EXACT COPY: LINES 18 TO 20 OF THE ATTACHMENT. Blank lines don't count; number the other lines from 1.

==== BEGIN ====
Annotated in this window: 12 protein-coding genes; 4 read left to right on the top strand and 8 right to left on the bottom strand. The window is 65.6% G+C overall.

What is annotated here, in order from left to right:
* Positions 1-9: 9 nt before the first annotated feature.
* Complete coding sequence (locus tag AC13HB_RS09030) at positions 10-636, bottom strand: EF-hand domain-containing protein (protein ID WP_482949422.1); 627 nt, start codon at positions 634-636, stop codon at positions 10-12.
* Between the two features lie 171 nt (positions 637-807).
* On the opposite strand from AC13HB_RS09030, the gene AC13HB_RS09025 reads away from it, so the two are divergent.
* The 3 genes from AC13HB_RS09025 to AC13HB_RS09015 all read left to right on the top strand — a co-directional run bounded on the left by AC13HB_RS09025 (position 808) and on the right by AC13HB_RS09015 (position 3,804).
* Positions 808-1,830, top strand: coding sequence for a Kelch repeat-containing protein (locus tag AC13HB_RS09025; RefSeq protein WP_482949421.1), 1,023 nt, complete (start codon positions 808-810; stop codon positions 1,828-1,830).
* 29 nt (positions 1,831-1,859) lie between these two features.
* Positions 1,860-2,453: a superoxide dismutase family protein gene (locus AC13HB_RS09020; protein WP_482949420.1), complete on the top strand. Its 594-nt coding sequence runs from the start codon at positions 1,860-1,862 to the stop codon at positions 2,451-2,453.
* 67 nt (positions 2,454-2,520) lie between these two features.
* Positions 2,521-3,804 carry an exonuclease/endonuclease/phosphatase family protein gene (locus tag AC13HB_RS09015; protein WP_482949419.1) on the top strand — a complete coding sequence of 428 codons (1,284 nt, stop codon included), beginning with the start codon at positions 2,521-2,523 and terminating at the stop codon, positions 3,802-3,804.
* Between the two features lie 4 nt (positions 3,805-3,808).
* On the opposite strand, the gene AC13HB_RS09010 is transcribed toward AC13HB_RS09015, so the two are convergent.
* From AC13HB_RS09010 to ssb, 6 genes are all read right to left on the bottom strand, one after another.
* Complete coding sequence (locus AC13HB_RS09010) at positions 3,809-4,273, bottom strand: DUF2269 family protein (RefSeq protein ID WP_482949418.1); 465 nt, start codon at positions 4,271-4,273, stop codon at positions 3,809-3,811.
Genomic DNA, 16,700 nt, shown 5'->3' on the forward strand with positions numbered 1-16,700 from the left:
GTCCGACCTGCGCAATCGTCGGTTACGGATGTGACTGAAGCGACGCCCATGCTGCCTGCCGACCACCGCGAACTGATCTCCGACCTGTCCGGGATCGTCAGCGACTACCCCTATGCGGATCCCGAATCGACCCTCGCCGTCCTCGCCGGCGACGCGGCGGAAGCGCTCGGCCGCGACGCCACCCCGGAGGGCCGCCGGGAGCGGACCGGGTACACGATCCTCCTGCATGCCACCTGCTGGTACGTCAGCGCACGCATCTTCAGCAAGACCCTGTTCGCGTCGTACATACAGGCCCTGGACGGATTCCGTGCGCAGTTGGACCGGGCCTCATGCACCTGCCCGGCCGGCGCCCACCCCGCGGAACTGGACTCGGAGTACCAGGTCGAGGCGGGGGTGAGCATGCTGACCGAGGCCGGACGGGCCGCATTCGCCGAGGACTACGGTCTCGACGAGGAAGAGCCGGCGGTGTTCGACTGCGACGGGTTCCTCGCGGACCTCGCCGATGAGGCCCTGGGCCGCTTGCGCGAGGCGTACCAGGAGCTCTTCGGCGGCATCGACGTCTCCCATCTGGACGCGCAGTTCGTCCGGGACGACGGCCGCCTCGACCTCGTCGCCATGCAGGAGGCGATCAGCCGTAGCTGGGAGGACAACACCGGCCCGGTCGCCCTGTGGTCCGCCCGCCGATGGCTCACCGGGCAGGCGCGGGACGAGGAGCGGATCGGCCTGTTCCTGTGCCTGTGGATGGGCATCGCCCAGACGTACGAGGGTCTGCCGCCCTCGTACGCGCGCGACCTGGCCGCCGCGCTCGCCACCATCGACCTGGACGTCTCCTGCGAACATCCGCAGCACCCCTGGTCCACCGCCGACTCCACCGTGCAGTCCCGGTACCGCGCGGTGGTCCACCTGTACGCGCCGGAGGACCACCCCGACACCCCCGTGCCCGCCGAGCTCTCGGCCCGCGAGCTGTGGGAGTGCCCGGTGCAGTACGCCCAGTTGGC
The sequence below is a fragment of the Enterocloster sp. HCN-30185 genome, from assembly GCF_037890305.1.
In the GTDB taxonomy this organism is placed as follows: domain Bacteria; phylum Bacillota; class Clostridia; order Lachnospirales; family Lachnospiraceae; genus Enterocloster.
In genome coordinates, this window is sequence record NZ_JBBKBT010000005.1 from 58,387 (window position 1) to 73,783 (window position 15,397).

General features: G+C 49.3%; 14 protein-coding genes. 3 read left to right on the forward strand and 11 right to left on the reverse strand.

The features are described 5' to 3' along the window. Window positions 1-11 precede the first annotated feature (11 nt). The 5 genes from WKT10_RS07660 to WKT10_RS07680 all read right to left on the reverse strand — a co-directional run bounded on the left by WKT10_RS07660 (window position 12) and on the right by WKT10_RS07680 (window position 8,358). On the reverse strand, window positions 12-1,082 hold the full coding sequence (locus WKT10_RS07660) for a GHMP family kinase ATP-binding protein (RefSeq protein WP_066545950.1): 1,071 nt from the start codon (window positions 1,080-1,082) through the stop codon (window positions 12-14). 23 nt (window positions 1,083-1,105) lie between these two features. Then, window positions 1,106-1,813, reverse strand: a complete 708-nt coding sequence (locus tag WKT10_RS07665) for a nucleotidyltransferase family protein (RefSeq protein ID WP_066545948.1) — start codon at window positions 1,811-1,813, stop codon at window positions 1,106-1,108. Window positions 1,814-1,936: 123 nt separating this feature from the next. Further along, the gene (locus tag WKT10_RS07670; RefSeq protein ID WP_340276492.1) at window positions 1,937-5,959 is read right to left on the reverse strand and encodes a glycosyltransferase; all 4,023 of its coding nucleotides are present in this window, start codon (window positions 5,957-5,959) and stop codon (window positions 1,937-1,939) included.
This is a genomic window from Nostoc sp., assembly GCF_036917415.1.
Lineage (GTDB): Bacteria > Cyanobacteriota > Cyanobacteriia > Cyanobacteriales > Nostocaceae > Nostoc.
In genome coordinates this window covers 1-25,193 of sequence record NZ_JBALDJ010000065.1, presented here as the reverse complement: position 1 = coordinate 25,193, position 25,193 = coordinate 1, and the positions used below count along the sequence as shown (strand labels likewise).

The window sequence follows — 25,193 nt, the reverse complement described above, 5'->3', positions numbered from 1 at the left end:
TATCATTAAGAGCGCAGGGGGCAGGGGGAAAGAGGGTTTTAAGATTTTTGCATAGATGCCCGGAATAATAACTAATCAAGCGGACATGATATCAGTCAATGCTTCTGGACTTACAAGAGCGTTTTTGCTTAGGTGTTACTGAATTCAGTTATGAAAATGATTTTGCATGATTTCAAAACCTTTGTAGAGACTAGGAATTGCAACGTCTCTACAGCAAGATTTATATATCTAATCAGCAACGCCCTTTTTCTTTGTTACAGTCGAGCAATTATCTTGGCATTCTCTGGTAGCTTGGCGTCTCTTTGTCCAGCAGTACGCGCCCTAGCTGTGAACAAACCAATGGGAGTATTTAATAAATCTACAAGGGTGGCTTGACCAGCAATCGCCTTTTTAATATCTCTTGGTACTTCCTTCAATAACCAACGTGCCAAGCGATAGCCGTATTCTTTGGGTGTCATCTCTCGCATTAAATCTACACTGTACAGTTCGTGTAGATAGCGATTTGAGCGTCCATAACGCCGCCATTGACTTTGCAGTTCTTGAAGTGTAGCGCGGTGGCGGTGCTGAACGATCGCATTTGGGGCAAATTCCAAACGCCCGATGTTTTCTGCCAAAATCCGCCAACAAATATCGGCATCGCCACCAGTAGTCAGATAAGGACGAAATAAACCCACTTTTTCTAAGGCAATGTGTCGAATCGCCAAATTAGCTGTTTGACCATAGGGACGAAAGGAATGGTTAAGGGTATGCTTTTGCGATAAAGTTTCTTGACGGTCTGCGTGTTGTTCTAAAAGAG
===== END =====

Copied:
GTCCGACCTGCGCAATCGTCGGTTACGGATGTGACTGAAGCGACGCCCATGCTGCCTGCCGACCACCGCGAACTGATCTCCGACCTGTCCGGGATCGTCAGCGACTACCCCTATGCGGATCCCGAATCGACCCTCGCCGTCCTCGCCGGCGACGCGGCGGAAGCGCTCGGCCGCGACGCCACCCCGGAGGGCCGCCGGGAGCGGACCGGGTACACGATCCTCCTGCATGCCACCTGCTGGTACGTCAGCGCACGCATCTTCAGCAAGACCCTGTTCGCGTCGTACATACAGGCCCTGGACGGATTCCGTGCGCAGTTGGACCGGGCCTCATGCACCTGCCCGGCCGGCGCCCACCCCGCGGAACTGGACTCGGAGTACCAGGTCGAGGCGGGGGTGAGCATGCTGACCGAGGCCGGACGGGCCGCATTCGCCGAGGACTACGGTCTCGACGAGGAAGAGCCGGCGGTGTTCGACTGCGACGGGTTCCTCGCGGACCTCGCCGATGAGGCCCTGGGCCGCTTGCGCGAGGCGTACCAGGAGCTCTTCGGCGGCATCGACGTCTCCCATCTGGACGCGCAGTTCGTCCGGGACGACGGCCGCCTCGACCTCGTCGCCATGCAGGAGGCGATCAGCCGTAGCTGGGAGGACAACACCGGCCCGGTCGCCCTGTGGTCCGCCCGCCGATGGCTCACCGGGCAGGCGCGGGACGAGGAGCGGATCGGCCTGTTCCTGTGCCTGTGGATGGGCATCGCCCAGACGTACGAGGGTCTGCCGCCCTCGTACGCGCGCGACCTGGCCGCCGCGCTCGCCACCATCGACCTGGACGTCTCCTGCGAACATCCGCAGCACCCCTGGTCCACCGCCGACTCCACCGTGCAGTCCCGGTACCGCGCGGTGGTCCACCTGTACGCGCCGGAGGACCACCCCGACACCCCCGTGCCCGCCGAGCTCTCGGCCCGCGAGCTGTGGGAGTGCCCGGTGCAGTACGCCCAGTTGGC
The sequence below is a fragment of the Enterocloster sp. HCN-30185 genome, from assembly GCF_037890305.1.
In the GTDB taxonomy this organism is placed as follows: domain Bacteria; phylum Bacillota; class Clostridia; order Lachnospirales; family Lachnospiraceae; genus Enterocloster.